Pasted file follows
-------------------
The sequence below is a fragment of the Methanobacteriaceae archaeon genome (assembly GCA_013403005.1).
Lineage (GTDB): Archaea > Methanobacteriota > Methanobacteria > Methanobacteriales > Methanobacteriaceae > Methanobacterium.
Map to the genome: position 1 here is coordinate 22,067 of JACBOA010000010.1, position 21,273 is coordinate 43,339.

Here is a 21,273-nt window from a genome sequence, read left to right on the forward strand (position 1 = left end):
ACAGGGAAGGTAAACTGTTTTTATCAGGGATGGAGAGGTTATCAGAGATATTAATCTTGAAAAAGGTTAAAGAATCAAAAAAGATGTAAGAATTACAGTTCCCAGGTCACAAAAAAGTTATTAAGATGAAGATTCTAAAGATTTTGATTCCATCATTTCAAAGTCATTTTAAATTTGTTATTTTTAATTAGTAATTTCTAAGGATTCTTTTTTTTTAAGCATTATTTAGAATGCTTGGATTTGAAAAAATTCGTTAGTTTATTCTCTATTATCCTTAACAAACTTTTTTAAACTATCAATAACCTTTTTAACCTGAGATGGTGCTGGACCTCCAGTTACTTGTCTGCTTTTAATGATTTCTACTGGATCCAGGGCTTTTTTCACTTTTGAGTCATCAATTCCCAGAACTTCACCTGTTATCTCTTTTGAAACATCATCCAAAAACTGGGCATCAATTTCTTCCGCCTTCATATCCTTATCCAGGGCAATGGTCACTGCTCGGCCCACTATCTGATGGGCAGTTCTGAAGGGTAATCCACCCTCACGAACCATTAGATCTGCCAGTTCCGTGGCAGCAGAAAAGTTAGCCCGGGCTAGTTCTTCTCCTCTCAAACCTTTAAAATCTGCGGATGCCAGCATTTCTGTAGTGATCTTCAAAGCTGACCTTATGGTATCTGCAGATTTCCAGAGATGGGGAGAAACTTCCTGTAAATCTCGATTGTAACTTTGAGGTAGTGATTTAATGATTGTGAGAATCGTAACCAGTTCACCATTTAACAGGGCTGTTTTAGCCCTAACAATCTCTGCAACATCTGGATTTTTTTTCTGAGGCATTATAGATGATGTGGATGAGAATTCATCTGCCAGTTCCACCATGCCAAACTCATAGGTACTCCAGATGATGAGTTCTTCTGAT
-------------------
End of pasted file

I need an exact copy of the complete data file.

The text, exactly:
The sequence below is a fragment of the Methanobacteriaceae archaeon genome (assembly GCA_013403005.1).
Lineage (GTDB): Archaea > Methanobacteriota > Methanobacteria > Methanobacteriales > Methanobacteriaceae > Methanobacterium.
Map to the genome: position 1 here is coordinate 22,067 of JACBOA010000010.1, position 21,273 is coordinate 43,339.

Here is a 21,273-nt window from a genome sequence, read left to right on the forward strand (position 1 = left end):
ACAGGGAAGGTAAACTGTTTTTATCAGGGATGGAGAGGTTATCAGAGATATTAATCTTGAAAAAGGTTAAAGAATCAAAAAAGATGTAAGAATTACAGTTCCCAGGTCACAAAAAAGTTATTAAGATGAAGATTCTAAAGATTTTGATTCCATCATTTCAAAGTCATTTTAAATTTGTTATTTTTAATTAGTAATTTCTAAGGATTCTTTTTTTTTAAGCATTATTTAGAATGCTTGGATTTGAAAAAATTCGTTAGTTTATTCTCTATTATCCTTAACAAACTTTTTTAAACTATCAATAACCTTTTTAACCTGAGATGGTGCTGGACCTCCAGTTACTTGTCTGCTTTTAATGATTTCTACTGGATCCAGGGCTTTTTTCACTTTTGAGTCATCAATTCCCAGAACTTCACCTGTTATCTCTTTTGAAACATCATCCAAAAACTGGGCATCAATTTCTTCCGCCTTCATATCCTTATCCAGGGCAATGGTCACTGCTCGGCCCACTATCTGATGGGCAGTTCTGAAGGGTAATCCACCCTCACGAACCATTAGATCTGCCAGTTCCGTGGCAGCAGAAAAGTTAGCCCGGGCTAGTTCTTCTCCTCTCAAACCTTTAAAATCTGCGGATGCCAGCATTTCTGTAGTGATCTTCAAAGCTGACCTTATGGTATCTGCAGATTTCCAGAGATGGGGAGAAACTTCCTGTAAATCTCGATTGTAACTTTGAGGTAGTGATTTAATGATTGTGAGAATCGTAACCAGTTCACCATTTAACAGGGCTGTTTTAGCCCTAACAATCTCTGCAACATCTGGATTTTTTTTCTGAGGCATTATAGATGATGTGGATGAGAATTCATCTGCCAGTTCCACCATGCCAAACTCATAGGTACTCCAGATGATGAGTTCTTCTGAT